I removed the following, to see if that was the magic, but thankfully it appears to be a no-op, so no hardcoding of paths at all!

arcpy.env.scratchWorkspace = r"C:\temp\pppp"


Your answer has resulted in a sub-one-line change to my code so that it now works.  I could swear I was outputting to scratchFolder at some point, but I guess not.  I must have been caught up in the whirling hall of knives that is the actual function of the script and never noticed.

I think I now understand why 'setParameterAsText()' is your only choice and won't have my brain capsizing over the fact that, hey, it's a file, not a String!  And that it's the way you wire up the script to the toolbox that let's Arc know that if it sees a string, but is told it's a File, it should interpret this as a path.  Or a String and a Network Analyst Class Fieldmap and interpret this as heaven knows what.  I don't think this is intuitively obvious to the overthinkers out here.  It's certainly not spelled out anywhere.

So, one last question, if I may?  Since the whole point of this is to create something I can push into source control and deploy easily, would this be better in a Python Toolbox?  I believe you can encapsulate the parameter 'wirings' inside that, can't you?  Making one, small, neat piece of text in source control.

Thanks a lot for your excellent, very rapid response.

Frank
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KevinHibma
Esri Regular Contributor
Yeah, sorry about this...
arcpy.env.scratchWorkspace = r"C:\temp\pppp"


I realized after I push submit I had that in my code snippet: I write code in an IDE but like to know where my output is going, so I added that.
>Very brief back story on scratchFolder for you and anyone else reading....
When you run a tool in the app (arcmap for example), the scratchFolder and scratchGDB are derived from whatever the applications scratchWorkspace is. When you run a script from command line or an IDE - the scratchworkspace isn't set. So by default this gets set to a folder in your user accounts temp directory (its annoying to go find it). So I can control where the output of the scratchFolder gets put by setting the scratchWorkspace in the script.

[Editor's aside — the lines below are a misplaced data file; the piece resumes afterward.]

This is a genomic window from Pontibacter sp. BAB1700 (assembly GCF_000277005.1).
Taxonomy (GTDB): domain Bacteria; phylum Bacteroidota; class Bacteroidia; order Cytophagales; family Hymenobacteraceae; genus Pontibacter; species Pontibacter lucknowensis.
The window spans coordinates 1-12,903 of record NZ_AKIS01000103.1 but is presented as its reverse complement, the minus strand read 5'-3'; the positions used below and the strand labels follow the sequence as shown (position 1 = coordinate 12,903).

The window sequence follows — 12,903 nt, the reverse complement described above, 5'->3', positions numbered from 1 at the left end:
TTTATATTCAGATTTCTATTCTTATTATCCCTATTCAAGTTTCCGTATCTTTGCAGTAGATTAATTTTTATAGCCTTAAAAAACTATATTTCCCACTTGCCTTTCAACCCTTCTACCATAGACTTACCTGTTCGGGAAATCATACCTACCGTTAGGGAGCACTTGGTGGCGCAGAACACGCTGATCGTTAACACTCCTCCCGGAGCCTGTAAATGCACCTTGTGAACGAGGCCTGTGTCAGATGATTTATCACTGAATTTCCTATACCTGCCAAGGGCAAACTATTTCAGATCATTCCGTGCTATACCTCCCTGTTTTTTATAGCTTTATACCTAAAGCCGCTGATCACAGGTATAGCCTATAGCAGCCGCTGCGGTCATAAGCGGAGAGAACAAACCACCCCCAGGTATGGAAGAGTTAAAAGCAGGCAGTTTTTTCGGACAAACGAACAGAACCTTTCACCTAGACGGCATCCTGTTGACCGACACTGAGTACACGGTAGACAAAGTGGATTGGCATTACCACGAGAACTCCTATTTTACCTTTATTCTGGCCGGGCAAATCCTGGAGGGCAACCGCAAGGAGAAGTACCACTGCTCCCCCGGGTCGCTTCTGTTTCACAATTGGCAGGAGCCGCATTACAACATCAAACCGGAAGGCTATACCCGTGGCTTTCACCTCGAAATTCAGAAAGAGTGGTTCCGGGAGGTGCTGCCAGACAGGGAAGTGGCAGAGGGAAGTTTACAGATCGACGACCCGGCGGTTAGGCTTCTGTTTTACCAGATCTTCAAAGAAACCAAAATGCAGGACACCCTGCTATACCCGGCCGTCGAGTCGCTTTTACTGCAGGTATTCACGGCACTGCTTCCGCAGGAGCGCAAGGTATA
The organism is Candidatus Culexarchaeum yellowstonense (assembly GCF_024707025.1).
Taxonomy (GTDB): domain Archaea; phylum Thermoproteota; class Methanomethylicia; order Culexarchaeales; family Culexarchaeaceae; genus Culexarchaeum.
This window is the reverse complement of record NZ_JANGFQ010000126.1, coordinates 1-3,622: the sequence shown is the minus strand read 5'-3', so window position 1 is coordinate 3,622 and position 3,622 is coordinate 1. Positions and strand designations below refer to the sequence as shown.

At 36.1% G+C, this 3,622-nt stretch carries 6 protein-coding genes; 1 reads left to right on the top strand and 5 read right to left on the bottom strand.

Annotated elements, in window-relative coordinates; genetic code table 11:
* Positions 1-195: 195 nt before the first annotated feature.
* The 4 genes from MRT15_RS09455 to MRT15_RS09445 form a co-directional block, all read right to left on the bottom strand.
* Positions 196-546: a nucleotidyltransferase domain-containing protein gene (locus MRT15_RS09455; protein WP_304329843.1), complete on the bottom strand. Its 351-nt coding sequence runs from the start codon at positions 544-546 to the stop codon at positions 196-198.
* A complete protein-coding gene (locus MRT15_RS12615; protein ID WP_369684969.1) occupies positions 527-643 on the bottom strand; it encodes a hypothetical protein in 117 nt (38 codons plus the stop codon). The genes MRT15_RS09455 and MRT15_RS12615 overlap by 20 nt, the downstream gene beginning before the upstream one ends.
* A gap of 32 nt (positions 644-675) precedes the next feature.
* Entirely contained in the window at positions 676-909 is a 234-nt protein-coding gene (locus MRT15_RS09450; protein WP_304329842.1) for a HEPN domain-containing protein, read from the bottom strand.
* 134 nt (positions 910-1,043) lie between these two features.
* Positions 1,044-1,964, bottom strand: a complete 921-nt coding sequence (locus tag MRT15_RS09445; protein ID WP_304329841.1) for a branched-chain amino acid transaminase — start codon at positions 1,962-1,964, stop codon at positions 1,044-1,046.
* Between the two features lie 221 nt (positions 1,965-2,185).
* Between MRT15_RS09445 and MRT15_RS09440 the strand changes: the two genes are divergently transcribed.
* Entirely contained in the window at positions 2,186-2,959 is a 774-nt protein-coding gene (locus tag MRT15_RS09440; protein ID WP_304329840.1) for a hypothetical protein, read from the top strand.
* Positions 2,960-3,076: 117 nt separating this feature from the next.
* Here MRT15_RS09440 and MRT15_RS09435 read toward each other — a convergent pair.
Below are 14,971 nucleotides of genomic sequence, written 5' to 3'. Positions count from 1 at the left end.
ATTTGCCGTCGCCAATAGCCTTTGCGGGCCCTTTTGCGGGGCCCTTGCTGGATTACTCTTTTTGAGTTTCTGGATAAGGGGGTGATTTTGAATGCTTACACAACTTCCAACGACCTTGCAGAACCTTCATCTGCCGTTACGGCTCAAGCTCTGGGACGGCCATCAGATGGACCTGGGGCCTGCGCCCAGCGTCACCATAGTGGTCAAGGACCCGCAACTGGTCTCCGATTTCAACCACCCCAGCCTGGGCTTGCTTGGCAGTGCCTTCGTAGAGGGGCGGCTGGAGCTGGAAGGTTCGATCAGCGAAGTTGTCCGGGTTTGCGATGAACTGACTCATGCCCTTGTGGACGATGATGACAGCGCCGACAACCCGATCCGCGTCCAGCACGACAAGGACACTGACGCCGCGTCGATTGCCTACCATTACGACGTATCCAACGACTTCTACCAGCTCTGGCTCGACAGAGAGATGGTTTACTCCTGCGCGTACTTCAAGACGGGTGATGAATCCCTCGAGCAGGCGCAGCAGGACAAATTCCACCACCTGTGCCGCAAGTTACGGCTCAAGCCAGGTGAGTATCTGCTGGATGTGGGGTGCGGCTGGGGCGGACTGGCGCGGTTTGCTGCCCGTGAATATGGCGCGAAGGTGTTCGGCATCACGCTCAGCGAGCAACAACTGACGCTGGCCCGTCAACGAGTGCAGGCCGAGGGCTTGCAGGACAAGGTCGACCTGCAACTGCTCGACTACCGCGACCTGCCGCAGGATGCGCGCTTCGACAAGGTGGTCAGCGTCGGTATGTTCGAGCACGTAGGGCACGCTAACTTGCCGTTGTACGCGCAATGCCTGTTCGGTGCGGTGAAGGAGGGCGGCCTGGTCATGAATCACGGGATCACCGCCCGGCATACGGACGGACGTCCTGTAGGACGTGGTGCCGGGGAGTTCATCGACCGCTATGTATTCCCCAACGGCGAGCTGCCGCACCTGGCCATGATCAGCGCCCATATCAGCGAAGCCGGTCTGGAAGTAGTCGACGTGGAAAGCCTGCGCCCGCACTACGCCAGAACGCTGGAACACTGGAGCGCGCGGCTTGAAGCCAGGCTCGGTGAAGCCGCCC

For GP Services - scratchWorkspace doesn't matter, in fact its set and you can't change it. Its always created as a new directory with the GUID of the executing job. So its simply handled and works when you write to scratchFolder.

As for your understanding: yes. Its 2 parts. Its what you have in your script, but more importantly its the parameter type you've set on the tool itself. Like you said, in this case, file.

In terms of a PYT - yeah, probably go with that based on your requirements (yes you control params via code inside). The TBX itself is binary, so its unlikely your change system will be able to identify changes made to the file? So a PYT, basically being text would work well for you, I'd guess. Change system aside, PYT vs. TBX+Script for GP Server: it doesn't matter. For GP Services a tool is a tool is a tool. The guts underneath might be different, but these two scenarios may as well be the same thing, so I just say go with what you like most.
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FrankMcLean
New Contributor III
Thanks Kevin.  I'll go PYT.